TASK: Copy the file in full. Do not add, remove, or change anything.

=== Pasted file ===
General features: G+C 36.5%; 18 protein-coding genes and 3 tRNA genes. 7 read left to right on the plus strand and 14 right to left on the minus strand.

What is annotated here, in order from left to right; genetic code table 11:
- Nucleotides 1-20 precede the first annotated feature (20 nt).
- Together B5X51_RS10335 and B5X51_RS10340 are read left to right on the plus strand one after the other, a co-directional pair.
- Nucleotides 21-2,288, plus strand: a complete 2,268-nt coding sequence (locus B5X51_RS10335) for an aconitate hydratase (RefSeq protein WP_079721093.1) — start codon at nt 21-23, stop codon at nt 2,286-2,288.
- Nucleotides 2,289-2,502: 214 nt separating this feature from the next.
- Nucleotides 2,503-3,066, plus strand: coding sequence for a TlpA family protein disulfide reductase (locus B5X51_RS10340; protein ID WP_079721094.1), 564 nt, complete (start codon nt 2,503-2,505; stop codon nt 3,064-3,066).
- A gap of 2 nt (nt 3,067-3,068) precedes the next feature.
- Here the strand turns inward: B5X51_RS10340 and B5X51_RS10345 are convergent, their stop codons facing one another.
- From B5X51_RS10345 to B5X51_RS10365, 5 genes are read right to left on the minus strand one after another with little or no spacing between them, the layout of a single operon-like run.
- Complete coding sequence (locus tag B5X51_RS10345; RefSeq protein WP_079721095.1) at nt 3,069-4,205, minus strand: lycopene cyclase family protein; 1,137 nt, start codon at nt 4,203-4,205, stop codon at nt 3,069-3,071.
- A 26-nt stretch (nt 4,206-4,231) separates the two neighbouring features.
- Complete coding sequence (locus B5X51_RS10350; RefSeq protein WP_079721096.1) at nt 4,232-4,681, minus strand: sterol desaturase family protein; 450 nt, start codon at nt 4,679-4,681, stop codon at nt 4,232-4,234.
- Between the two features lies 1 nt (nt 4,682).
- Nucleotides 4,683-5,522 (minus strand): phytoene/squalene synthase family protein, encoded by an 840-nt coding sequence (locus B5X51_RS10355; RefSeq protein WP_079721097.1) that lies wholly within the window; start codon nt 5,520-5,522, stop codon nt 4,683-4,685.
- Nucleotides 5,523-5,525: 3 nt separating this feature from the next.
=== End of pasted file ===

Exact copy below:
General features: G+C 36.5%; 18 protein-coding genes and 3 tRNA genes. 7 read left to right on the plus strand and 14 right to left on the minus strand.

What is annotated here, in order from left to right; genetic code table 11:
- Nucleotides 1-20 precede the first annotated feature (20 nt).
- Together B5X51_RS10335 and B5X51_RS10340 are read left to right on the plus strand one after the other, a co-directional pair.
- Nucleotides 21-2,288, plus strand: a complete 2,268-nt coding sequence (locus B5X51_RS10335) for an aconitate hydratase (RefSeq protein WP_079721093.1) — start codon at nt 21-23, stop codon at nt 2,286-2,288.
- Nucleotides 2,289-2,502: 214 nt separating this feature from the next.
- Nucleotides 2,503-3,066, plus strand: coding sequence for a TlpA family protein disulfide reductase (locus B5X51_RS10340; protein ID WP_079721094.1), 564 nt, complete (start codon nt 2,503-2,505; stop codon nt 3,064-3,066).
- A gap of 2 nt (nt 3,067-3,068) precedes the next feature.
- Here the strand turns inward: B5X51_RS10340 and B5X51_RS10345 are convergent, their stop codons facing one another.
- From B5X51_RS10345 to B5X51_RS10365, 5 genes are read right to left on the minus strand one after another with little or no spacing between them, the layout of a single operon-like run.
- Complete coding sequence (locus tag B5X51_RS10345; RefSeq protein WP_079721095.1) at nt 3,069-4,205, minus strand: lycopene cyclase family protein; 1,137 nt, start codon at nt 4,203-4,205, stop codon at nt 3,069-3,071.
- A 26-nt stretch (nt 4,206-4,231) separates the two neighbouring features.
- Complete coding sequence (locus B5X51_RS10350; RefSeq protein WP_079721096.1) at nt 4,232-4,681, minus strand: sterol desaturase family protein; 450 nt, start codon at nt 4,679-4,681, stop codon at nt 4,232-4,234.
- Between the two features lies 1 nt (nt 4,682).
- Nucleotides 4,683-5,522 (minus strand): phytoene/squalene synthase family protein, encoded by an 840-nt coding sequence (locus B5X51_RS10355; RefSeq protein WP_079721097.1) that lies wholly within the window; start codon nt 5,520-5,522, stop codon nt 4,683-4,685.
- Nucleotides 5,523-5,525: 3 nt separating this feature from the next.